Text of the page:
Answers and a turning point came in 1962 with the team study by Vittore Branca and Pier Giorgio Ricci, whose collaboration uncovered the ultimate provenance of Hamilton 90.17 That manuscript, errant through the centuries across Italy from Certaldo to Urbino and Venice, to England, and to Germany, was indeed the lost treasure — the final authorial redaction lovingly copied out with little retouchings. Contrary to the Certaldan’s legendary biography, his Decameron had not been a folly of youth, abandoned and rejected in wiser old age. The hand of Hamilton 90 proved that he, like his friend Petrarch, had continued to revise until the end a vernacular masterpiece ostensibly scorned. The script didn’t match that of his earlier works for the simple reason that it wasn’t early. It flowed from the pen of the old Boccaccio, as comparison with other late works in Latin confirmed. Examination with the technology of ultraviolet light explained the “beastly” blunders. In some passages the elderly and financially strapped Boccaccio had used an inferior ink to make revisions that soon faded. Later hands, meaning well, mangled the text in their efforts to retrace letters no longer legible.18

After a history of six hundred years, Italy’s prose masterpiece had yielded up nearly unbelievable news, but this was not the end of its stunning revelations. Like a widening archeological site that keeps getting richer the more excavators dig, so the families of Decameron manuscripts, when explored in a broadening sweep beyond the “fetishized” Mn and B, disclosed chronologically separate stages in the book’s formation and bright new facets of Boccaccio’s creative activity.19 The Decameron, Branca has discovered, survives not just in one, but two authorial redactions. They represent two distinct phases in the evolution of the text, twenty years apart. Berlin houses Boccaccio’s final version, the holograph preserved in Hamilton 90 (B, 1370–72?). An earlier version, arguably the first complete draft, has resided since the late fifteenth century in France (P = Paris, Bibliothèque Nationale, Ms. Ital. 482, 1349–51?). Not autograph in its text, this latter contains a full cycle of seventeen lively, graceful drawings penned by Boccaccio. They reveal the poet to be more skilled and prolific as an amateur draftsman than anyone before had thought.20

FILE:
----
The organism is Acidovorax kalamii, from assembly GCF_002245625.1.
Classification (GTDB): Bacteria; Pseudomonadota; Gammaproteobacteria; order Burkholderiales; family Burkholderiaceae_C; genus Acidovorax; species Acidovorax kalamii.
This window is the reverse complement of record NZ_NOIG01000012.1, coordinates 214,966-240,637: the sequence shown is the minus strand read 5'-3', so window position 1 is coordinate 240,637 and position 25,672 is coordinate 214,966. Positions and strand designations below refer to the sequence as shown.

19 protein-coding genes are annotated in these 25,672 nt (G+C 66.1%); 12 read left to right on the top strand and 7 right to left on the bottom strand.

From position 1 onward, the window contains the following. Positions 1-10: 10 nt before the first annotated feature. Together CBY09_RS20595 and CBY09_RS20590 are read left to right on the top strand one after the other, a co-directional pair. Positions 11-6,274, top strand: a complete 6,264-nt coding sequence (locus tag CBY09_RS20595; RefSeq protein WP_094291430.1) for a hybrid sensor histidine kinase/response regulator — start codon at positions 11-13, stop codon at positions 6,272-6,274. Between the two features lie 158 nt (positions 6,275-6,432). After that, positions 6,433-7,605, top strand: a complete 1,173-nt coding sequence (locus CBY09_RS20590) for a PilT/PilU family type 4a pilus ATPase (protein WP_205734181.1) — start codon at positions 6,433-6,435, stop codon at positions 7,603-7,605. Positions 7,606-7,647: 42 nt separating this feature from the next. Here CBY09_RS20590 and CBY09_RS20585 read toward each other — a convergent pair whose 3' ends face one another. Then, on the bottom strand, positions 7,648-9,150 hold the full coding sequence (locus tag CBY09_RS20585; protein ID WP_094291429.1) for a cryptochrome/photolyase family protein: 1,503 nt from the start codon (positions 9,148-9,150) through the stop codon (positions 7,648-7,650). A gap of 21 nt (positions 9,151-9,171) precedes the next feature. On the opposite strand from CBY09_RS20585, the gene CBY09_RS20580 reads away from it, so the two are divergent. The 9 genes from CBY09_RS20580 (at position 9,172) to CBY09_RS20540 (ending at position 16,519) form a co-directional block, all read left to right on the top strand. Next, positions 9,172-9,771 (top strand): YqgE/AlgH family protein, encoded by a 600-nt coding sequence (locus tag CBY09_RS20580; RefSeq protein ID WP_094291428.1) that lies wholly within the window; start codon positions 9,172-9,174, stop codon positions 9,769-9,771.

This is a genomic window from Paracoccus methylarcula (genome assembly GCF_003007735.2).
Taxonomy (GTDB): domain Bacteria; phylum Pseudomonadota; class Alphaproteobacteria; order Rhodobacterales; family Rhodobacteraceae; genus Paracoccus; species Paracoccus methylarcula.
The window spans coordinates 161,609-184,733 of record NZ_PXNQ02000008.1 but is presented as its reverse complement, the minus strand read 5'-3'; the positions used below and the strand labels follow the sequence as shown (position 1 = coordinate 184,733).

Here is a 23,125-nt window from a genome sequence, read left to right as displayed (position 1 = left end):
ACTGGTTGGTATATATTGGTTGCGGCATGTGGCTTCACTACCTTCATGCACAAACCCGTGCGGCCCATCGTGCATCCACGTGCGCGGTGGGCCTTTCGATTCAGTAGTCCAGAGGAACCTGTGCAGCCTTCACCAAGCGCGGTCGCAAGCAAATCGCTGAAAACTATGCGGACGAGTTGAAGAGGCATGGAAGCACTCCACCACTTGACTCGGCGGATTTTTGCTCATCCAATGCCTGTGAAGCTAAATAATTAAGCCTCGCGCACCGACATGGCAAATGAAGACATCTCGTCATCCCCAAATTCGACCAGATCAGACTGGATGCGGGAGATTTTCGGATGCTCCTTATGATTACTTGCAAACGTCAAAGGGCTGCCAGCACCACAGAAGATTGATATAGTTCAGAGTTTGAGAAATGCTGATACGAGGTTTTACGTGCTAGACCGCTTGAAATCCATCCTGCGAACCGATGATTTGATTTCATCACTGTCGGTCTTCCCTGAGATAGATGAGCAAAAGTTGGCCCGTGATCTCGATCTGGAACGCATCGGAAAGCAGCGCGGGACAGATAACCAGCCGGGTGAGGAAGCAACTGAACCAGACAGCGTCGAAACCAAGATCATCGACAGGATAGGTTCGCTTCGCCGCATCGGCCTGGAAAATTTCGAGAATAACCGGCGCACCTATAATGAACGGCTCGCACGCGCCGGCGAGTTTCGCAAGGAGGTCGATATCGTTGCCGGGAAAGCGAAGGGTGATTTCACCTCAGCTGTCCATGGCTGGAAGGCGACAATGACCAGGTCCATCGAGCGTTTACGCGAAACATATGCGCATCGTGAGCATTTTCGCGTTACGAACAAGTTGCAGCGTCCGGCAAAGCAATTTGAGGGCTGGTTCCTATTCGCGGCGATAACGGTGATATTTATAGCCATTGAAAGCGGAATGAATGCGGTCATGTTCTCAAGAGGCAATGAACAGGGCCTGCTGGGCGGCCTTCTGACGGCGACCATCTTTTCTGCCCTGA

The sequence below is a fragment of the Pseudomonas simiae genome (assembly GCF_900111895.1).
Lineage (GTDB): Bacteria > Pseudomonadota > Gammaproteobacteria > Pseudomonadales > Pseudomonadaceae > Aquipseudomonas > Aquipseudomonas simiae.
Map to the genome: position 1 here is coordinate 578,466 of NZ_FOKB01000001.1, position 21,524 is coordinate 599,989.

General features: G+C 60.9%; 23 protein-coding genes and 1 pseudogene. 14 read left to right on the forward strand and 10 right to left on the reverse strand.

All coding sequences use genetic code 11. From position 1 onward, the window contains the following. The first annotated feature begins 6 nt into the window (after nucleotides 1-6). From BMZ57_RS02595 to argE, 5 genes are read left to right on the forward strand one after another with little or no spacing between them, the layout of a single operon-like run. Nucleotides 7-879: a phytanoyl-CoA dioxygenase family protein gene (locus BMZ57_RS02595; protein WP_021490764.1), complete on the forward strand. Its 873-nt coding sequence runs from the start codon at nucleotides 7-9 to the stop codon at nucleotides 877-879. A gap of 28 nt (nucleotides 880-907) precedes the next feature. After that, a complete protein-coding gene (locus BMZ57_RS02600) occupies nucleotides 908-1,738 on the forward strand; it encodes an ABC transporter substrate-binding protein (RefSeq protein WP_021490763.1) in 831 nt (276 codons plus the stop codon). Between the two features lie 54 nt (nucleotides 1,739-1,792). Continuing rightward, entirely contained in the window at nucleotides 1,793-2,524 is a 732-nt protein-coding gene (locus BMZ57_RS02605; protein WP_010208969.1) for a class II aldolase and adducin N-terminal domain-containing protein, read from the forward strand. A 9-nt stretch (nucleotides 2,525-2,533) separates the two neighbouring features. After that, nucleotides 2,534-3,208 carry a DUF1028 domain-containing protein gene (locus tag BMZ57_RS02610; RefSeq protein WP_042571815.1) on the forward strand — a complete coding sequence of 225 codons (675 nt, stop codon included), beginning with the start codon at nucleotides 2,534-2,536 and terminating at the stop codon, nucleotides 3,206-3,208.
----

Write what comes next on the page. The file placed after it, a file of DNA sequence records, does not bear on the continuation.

About P’s scribal identity there has never been any doubt. Giovanni d’Agnolo Capponi signed his name near the beginning, in a table of contents of the rubrics for each novella. Born in the mid-1340’s and documented until 1378, he came of a family that lived in the same Santo Spirito quartiere of Florence as the Boccaccios, with whom the Capponi had further connections through the Arte della Calimala wool guild and Bardi bank. He probably transcribed the manuscript as a young man, before business fully absorbed him. Although a copyist by passion not profession,21 he carried out the task with scrupulous accuracy. Boccaccio’s contribution to his friend’s manuscript, drawings that dovetail strikingly in their detail with the written text, stamp it with a powerful sign of authorial approval. In fact, P is the source for another whole family of Decameron manuscripts approximately thirty in number, the non-vulgate tradition, which diffused the text north of the Alps and served Laurent de Premierfait for his French translation (1411–14).